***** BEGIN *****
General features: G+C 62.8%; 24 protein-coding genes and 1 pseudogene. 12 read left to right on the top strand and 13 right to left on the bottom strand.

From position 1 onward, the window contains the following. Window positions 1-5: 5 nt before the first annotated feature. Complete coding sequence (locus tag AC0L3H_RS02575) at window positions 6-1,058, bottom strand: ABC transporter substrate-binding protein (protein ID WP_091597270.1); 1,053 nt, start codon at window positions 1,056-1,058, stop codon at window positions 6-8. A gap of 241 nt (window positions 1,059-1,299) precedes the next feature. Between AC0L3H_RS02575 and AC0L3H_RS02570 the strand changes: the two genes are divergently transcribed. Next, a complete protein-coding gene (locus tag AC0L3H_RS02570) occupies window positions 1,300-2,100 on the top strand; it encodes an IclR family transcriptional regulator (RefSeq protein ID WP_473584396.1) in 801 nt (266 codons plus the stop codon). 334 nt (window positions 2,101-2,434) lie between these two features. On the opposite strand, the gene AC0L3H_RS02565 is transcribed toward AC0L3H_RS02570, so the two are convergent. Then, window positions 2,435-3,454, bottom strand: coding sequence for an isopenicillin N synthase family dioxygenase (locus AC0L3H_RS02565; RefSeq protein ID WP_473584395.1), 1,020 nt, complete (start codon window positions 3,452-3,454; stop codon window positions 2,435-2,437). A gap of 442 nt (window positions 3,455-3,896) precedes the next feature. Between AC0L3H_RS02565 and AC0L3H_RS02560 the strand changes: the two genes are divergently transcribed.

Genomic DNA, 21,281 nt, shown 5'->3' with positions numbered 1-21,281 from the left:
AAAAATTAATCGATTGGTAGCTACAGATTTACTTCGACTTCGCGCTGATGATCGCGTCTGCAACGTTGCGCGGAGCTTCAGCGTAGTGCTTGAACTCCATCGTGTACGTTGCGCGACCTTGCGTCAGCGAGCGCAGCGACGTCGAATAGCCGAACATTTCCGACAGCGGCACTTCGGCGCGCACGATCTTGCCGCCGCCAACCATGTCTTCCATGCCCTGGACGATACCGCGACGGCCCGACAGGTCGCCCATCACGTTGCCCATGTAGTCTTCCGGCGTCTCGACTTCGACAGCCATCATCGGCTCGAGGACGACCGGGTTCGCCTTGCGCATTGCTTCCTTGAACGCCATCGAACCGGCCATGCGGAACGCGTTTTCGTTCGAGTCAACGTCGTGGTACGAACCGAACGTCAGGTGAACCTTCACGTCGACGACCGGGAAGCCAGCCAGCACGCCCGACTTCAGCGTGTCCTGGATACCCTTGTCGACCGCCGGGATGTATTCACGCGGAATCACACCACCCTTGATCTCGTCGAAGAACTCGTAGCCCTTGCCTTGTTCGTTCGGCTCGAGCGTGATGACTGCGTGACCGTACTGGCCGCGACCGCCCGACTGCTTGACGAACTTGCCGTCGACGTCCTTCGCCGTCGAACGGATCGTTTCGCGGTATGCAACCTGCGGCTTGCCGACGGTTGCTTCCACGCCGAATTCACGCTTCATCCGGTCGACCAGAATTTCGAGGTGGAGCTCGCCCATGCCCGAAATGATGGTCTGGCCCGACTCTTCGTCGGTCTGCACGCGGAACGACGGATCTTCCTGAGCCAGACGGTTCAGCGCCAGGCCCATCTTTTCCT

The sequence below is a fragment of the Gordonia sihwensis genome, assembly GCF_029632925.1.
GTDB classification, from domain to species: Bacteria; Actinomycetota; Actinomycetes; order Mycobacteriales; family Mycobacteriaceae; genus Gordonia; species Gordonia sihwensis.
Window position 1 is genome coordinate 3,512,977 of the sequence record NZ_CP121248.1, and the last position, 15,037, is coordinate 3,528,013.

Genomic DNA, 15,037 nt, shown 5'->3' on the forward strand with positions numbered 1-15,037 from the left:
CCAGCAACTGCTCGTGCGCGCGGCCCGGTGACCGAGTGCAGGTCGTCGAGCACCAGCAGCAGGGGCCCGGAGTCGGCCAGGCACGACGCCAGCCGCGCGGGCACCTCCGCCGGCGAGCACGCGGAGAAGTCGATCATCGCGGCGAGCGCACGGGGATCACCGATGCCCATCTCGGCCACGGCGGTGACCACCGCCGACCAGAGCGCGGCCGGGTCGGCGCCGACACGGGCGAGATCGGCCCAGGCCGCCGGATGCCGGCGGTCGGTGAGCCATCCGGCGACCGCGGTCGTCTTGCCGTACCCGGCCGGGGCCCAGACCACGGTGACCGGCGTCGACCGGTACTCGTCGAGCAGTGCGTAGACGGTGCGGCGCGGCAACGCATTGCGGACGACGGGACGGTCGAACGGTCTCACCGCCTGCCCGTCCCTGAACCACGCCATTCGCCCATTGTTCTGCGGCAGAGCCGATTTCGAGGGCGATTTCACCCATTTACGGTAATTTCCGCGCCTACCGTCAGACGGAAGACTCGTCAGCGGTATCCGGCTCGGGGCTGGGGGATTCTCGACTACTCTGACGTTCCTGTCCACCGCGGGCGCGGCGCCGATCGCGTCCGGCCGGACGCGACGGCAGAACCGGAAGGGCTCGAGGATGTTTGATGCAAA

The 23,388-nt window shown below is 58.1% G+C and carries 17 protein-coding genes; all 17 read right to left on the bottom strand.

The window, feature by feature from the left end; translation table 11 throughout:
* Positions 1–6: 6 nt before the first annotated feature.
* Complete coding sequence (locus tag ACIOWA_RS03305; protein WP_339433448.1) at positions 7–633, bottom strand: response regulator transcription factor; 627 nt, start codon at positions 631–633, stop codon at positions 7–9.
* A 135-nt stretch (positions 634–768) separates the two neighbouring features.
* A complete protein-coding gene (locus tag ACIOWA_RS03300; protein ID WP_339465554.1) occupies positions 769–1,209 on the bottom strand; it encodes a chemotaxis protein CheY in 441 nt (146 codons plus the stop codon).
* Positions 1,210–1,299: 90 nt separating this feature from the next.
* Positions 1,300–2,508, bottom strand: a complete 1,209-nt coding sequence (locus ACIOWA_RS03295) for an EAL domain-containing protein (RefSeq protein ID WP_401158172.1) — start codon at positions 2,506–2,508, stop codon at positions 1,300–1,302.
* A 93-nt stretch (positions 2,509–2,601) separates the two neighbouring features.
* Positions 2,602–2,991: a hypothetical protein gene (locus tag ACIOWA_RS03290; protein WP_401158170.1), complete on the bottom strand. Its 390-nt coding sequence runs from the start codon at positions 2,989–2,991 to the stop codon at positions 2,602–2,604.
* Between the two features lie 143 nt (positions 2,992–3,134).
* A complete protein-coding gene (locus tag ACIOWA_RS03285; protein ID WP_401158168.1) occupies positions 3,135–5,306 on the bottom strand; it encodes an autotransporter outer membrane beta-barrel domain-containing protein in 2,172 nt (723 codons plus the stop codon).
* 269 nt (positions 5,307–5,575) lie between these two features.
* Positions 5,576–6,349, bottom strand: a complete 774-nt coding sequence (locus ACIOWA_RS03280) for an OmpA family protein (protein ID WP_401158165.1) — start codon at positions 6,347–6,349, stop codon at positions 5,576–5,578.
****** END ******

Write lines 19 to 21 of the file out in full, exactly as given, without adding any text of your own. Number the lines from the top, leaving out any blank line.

* Positions 2,602–2,991: a hypothetical protein gene (locus tag ACIOWA_RS03290; protein WP_401158170.1), complete on the bottom strand. Its 390-nt coding sequence runs from the start codon at positions 2,989–2,991 to the stop codon at positions 2,602–2,604.
* Between the two features lie 143 nt (positions 2,992–3,134).
* A complete protein-coding gene (locus tag ACIOWA_RS03285; protein ID WP_401158168.1) occupies positions 3,135–5,306 on the bottom strand; it encodes an autotransporter outer membrane beta-barrel domain-containing protein in 2,172 nt (723 codons plus the stop codon).